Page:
• Bloch, Bernard. 1948. A set of postulates for phonemic analysis. Language 24.1: 3–46.

    DOI: 10.2307/410284E-mail Citation »

    The work in which the term “idiolect” was coined. In this article, which is primarily focused on characteristics of spoken language, Bloch lays the theoretical foundations for the concept of idiolect that have been the basis for discussions in the decades since. It is widely cited, given its debuting of the term.

  • Bloomfield, Leonard. 1933. Language. New York: Holt, Rinehart, and Winston.

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    One of the most important works in linguistics published in the twentieth century. Linguistic individuality receives a passing mention as a problem for defining and identifying homogenous speech communities. However, this mention demonstrates how “the individual” came to be discussed in contrast with “the group.”

  • Hockett, Charles F. 1958. A course in modern linguistics. New York: Macmillan.

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    An important work in linguistics that aims to present “the generally accepted facts and principles” (p. vii) of the field of linguistics. Idiolect is most prominent in chapter 38, in which it is discussed alongside concepts of “dialect” and “language.”

  • Martinet, A. 1961. A functional view of language. Oxford: Oxford Univ. Press.

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    Although idiolect only receives brief attention in this book between pages 104 and 108, it is worth noting as Martinet discusses idiolect from a functional perspective of language, and therefore offers an interpretation of idiolect as relating to language production rather than language systems, which differs from others writing at the time.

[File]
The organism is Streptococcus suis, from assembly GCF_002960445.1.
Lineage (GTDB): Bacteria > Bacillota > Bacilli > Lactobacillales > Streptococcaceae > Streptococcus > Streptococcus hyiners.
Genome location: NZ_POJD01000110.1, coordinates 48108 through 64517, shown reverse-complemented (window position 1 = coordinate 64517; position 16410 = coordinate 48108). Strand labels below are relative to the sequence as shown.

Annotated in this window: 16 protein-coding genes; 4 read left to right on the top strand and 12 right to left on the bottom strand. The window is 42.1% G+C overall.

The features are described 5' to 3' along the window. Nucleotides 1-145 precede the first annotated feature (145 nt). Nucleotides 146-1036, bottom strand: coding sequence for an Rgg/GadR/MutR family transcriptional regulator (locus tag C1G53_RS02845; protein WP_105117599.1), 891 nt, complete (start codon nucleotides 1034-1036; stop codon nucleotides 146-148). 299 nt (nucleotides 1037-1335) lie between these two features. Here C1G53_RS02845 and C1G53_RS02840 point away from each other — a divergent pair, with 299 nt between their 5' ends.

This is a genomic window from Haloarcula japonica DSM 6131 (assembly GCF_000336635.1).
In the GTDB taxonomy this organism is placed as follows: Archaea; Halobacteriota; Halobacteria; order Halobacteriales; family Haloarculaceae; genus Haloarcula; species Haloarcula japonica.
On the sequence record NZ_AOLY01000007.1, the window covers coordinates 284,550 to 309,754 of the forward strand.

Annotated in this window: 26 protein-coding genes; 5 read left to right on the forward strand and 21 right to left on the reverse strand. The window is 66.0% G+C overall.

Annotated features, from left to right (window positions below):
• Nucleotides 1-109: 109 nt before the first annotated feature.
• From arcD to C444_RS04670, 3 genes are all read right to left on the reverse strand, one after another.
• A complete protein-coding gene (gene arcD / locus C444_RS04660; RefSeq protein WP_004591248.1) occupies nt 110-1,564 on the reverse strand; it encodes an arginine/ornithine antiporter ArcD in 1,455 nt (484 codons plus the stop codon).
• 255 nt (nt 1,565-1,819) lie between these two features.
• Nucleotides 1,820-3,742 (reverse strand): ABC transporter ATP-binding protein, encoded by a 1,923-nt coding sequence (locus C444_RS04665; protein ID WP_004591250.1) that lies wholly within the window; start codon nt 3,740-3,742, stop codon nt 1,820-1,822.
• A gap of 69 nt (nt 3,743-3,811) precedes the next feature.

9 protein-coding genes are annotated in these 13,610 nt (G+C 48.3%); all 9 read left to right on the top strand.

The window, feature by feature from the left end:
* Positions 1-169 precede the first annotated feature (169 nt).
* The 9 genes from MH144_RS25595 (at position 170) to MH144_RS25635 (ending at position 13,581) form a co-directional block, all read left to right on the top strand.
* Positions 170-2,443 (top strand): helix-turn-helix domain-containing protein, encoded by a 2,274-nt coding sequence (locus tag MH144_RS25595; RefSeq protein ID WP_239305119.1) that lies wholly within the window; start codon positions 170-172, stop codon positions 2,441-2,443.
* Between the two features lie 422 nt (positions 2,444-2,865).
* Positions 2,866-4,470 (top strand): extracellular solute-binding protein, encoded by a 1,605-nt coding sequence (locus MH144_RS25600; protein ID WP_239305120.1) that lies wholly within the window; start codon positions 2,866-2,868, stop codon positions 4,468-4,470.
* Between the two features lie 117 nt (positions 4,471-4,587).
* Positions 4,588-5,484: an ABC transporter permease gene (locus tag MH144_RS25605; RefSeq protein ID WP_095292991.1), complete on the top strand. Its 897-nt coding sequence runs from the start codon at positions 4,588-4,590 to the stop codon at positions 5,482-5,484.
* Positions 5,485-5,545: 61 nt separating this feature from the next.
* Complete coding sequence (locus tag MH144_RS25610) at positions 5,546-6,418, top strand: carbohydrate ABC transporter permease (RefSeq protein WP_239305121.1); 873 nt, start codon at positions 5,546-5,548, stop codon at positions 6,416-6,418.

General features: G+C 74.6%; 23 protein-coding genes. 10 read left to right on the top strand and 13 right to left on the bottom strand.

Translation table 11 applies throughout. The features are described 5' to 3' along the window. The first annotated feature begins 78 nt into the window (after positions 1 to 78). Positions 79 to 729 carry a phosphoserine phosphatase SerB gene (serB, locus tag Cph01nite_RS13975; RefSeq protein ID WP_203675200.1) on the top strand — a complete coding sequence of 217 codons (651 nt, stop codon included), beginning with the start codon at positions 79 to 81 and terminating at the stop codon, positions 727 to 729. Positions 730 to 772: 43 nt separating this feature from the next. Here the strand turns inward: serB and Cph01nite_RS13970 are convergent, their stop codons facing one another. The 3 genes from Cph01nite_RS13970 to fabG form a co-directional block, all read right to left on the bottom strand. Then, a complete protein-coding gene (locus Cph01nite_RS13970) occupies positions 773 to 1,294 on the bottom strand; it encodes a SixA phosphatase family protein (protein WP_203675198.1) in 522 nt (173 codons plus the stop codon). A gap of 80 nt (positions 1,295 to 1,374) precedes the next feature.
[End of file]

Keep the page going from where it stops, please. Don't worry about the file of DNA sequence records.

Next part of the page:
• Paul, Hermann. 1888. Principles of the history of language. Translated by H. A. Strong. London: Swan, Sonnenschien, Lowrey.

    E-mail Citation »

    One of the earliest and most important works in linguistics, which puts the individual and the individual mind at the center of language study. Although the ideas in this book foreshadow many of the later discussions of the individual in linguistics, following the work of Saussure and subsequent directions in grammatical theory and variationist sociolinguistics, Paul’s work and its focus on the individual has been, to some extent, buried.

  • Sapir, Edward. 1927. Speech as a personality trait. American Journal of Sociology 32.6: 892–905.

    DOI: 10.1086/214279E-mail Citation »

    A seminal work in which Sapir separates out notions of group norms and linguistic individuality. In the same way as Paul 1888, Sapir traverses the intersections between psychology and language. The individual features throughout this work.

  • Saussure, Ferdinand de. 1983. Course in general linguistics. Edited by Charles Bally and Albert Sechehaye. Translated and annotated by Roy Harris. London: Duckworth.

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    The original version of this work, written in French and published in 1916, is widely regarded as the foundational cornerstone of modern-day formal linguistics. The distinction drawn between language and speech has defined the directions and trajectories of different fields of linguistics for over a century. This work is important for idiolect as it argues that it is only through individuals that language systems are manifest and observable.